New York Times: Certain speech literally IS violence and it's probably KILLING YOU!

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Published by: Robert Laurie on Monday July 17th, 2017


Snowflakes don't like being called snowflakes. The derogatory term perfectly encapsulates both their extreme fragility and their tendency to melt down at a moment's notice, so they really can't stand it. It probably causes them a lot of stress. So, of course, people keep using it.

That, if the New York Times is to be believed, could probably be considered some sort of assault.

People who say things often do so without any regard for the health and safety of those who might hear their words. At best, they're callous and selfish. At worst, they're murderers. Their weapon of choice?  ...Unpleasant opinions.

Well, the Times isn't going to take this lying down. On Friday, they wondered: Is there really any difference between speech and physical violence?  If there is, what is it?

The answer might seem obvious: Physical violence is physically damaging; verbal statements aren’t. “Sticks and stones can break my bones, but words will never hurt me.”

But scientifically speaking, it’s not that simple. Words can have a powerful effect on your nervous system. Certain types of adversity, even those involving no physical contact, can make you sick, alter your brain — even kill neurons — and shorten your life.

Your body’s immune system includes little proteins called proinflammatory cytokines that cause inflammation when you’re physically injured. Under certain conditions, however, these cytokines themselves can cause physical illness. What are those conditions? One of them is chronic stress.

Chronic stress, it seems, can hinder the process by which the cells in your body divide. The more stress you endure, the faster the cellular replication degrades, and the sooner you die. According to the New York Times, words you disagree with are very stressful. Therefore, it only stands to reason that certain forms of free speech are so inflammatory that they're actually sending people to an early grave.

If words can cause stress, and if prolonged stress can cause physical harm, then it seems that speech — at least certain types of speech — can be a form of violence. But which types?

The answer is simple: types you don't like.  ...And, if you're a fine, upstanding, New York liberal who views the Times as the planet's only newspaper that's worth reading, that probably means "conservative speech." As always, those evil republicans are trying to kill you - in this case, by expressing different opinions.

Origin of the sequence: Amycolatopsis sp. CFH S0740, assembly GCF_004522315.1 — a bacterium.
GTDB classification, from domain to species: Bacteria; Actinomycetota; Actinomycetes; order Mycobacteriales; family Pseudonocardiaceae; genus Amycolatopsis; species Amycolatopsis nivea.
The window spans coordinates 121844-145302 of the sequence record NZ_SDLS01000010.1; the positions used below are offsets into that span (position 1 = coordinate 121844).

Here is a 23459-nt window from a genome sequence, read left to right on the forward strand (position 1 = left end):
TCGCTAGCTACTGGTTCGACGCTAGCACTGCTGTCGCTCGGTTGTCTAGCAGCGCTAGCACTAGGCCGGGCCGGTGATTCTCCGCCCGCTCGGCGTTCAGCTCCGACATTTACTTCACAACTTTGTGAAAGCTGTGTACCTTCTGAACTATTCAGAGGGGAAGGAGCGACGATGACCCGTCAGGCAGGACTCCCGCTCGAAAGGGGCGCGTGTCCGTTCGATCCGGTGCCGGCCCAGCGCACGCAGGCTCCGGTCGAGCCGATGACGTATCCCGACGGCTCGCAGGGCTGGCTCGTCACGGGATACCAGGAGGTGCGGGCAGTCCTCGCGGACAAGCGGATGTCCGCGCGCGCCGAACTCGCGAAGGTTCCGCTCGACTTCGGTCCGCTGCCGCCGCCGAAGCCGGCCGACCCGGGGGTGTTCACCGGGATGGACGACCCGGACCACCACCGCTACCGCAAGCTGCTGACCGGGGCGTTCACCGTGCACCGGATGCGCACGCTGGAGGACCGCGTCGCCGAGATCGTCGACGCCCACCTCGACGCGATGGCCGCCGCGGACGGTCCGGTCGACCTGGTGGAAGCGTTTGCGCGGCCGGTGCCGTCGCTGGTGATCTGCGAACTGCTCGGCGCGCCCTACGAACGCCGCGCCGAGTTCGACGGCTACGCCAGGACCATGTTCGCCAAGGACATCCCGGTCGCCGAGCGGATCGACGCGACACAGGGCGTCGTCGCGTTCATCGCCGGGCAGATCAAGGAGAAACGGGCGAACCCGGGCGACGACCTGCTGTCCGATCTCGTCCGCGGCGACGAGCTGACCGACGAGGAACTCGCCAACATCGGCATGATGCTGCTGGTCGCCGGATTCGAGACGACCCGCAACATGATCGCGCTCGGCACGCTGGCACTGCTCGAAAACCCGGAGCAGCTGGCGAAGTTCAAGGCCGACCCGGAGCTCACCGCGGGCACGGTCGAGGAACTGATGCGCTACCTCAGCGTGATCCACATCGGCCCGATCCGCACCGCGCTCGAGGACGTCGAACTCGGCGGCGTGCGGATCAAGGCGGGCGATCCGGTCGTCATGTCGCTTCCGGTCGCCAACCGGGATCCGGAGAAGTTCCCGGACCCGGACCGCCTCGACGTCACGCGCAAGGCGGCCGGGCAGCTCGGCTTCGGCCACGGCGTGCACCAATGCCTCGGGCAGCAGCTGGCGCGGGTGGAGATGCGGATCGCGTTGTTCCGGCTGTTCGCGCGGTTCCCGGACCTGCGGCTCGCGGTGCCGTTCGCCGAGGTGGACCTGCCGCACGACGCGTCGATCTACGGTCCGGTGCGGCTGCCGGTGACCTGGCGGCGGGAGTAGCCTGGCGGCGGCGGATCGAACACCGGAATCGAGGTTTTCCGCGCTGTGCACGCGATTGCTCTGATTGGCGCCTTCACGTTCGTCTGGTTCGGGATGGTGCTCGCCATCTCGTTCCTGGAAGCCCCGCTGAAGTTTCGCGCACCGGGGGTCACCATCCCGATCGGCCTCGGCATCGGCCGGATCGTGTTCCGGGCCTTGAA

Those ideas you don't agree with are more than just annoying, they're so incredibly horrifying that they're potentially fatal. So, they should probably just be silenced.

That’s also true of a political climate in which groups of people endlessly hurl hateful words at one another, and of rampant bullying in school or on social media. A culture of constant, casual brutality is toxic to the body, and we suffer for it.

That’s why it’s reasonable, scientifically speaking, not to allow a provocateur and hatemonger like Milo Yiannopoulos to speak at your school.

There it is.  The inevitable justification of the fascism that progressives crave - the unnatural state to which their ideology inevitably trends. If they can't compete in the realm of ideas (and the fact that they're currently at their lowest level of power since the 1920's suggests they can't) they'll just silence their opponents. After all, eliminating opposing points of view is so much easier than trying to make a bunch of middle-American idiots understand the superiority of their position.

The column cites Milo Yiannopoulos as an example of speech that should be given no quarter. Silencing him, they claim, is a matter of public health. While I tend to agree that Milo is little more than a provocateur, I'm also old enough to remember when progressives demanded such speech be protected. Back then, the mantra was "protect the speech you despise to guarantee the speech you love."

These days, I guess that's changed.  Today, we're supposed to "silence the speakers we despise, to guarantee only the speakers we love are heard." Or, in other words, "fascism is great, if it ensures that the 'left-wing bubble' is protected."

Before the New York Times decides to run another pro-fascism piece, they should probably ask themselves a simple question:

Let's say you silence Yiannopoulos. Who will be next?  There will always be another person with whom you disagree - another 'Neanderthal conservative' whose ideas you find odious - and you'll have to silence them all.  Remember, failing to do so will end up killing innocent people. If even one of these mouth-breathers is allowed to speak, there's a chance an innocent child could hear their words - and words can kill.  You can't rest until that child is safe, so every last dissenting voice will need to be extinguished.

If I was running a slowly failing coastal newspaper that caters to a very specific minority viewpoint, that might be the kind of precedent I'd view as "troubling."

...Because God help you when the ideological pendulum swings back the other way.

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